Horwich Earns First WNPRC Jacobsen Conservation Award

Nov. 5, 2007

by Jordana Lenon

Robert Horwich, Director of Community Conservation, a nonprofit primate conservation organization based in Gays Mills, Wisconsin, is the first recipient of the Lawrence Jacobsen Conservation Research Award. This award from the Wisconsin National Primate Research Center supports studies in applied conservation biology that protect non-human primate species and their habitats. The award will benefit Dr. Horwich's ongoing work to conserve the golden langur (Trachypithecus geei) in India.

The Golden Langur Conservation Project is a holistic project that blends conservation, research, education, economic development and community development. "We focus on the full range of the golden langur in western Assam, India," Horwich said. "We work with more than 130 villages to create forest protection committees and self-help groups that create economic opportunities for villagers."

A golden langur

A golden langur

Horwich will use the award to step up conservation and evaluation efforts at one focal area, the 17.2 sq. Kakoijana Reserve Forest. He and project participants, including national forest members and villagers from adjacent communities, plan to measure changes in reforestation, the increase in golden langurs, and changes in economic development within 10 communities surrounding Kakoijana.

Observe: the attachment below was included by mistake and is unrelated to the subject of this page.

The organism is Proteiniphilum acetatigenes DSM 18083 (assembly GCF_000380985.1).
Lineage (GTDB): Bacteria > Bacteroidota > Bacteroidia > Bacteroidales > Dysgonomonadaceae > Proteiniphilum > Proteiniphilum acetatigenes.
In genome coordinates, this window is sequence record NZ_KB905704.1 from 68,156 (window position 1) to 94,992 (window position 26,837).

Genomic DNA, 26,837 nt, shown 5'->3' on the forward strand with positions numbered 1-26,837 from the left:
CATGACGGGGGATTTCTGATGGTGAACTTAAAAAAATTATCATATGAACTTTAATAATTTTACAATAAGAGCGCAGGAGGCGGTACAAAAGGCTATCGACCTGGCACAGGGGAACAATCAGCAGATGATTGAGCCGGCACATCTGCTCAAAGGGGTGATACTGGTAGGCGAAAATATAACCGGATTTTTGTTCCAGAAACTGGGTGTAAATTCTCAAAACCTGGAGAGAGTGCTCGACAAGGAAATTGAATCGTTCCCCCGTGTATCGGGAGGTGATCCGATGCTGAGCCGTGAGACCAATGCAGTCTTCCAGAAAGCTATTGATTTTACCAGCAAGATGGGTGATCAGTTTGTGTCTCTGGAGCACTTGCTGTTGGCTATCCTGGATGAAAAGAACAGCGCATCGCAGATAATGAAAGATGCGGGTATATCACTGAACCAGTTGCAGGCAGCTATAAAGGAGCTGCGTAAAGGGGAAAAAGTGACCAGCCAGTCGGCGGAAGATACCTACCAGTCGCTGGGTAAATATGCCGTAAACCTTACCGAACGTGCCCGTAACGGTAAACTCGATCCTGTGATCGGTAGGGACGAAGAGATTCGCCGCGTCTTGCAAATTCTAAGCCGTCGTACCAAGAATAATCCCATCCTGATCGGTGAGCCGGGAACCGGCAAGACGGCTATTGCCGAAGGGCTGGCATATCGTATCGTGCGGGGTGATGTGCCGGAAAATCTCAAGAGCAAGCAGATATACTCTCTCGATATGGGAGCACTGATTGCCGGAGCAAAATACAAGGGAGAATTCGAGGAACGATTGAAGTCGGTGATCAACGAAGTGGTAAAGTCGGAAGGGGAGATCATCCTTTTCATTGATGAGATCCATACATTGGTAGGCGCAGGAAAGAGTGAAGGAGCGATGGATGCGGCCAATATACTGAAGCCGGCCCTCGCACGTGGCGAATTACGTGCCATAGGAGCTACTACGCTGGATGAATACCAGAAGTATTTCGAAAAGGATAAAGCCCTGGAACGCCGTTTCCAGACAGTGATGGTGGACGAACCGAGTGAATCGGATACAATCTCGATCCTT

The project leaders aim to provide definitive proof of the success of the holistic community conservation approach by:

  • Providing data supporting the success of the conservation efforts.
  • Creating a monitoring program for one golden langur population.
  • Creating a community-based research program.
  • Gathering data on ecology and behavior of golden langurs in Kakoijana.
  • Training villagers in simple data gathering methods.
  • Encouraging villager interest in the forests, the monkeys and their conservation.
  • Providing community incentives to protect the langurs and their habitat.

Horwich explained that traditional conservation efforts are based on the assumption that poor rural villagers respond mainly to financial incentives. "We have found, however, that by treating villagers with respect and giving them responsibility, they become active conservationists," he said. "While we provide them with education on creating community institutions for empowerment, economic gain and conservation awareness, we also educate them and involve them in all aspects of the project, including mapping and data-taking methods." This engenders conservation awareness in individuals who are already knowledgeable about the flora and fauna, Horwich explained. It also encourages those with untapped interests and abilities to contribute. "We expect to involve approximately 15 to 20 individuals from the Kakoijana villages in this way, as informal educators within their community," he said.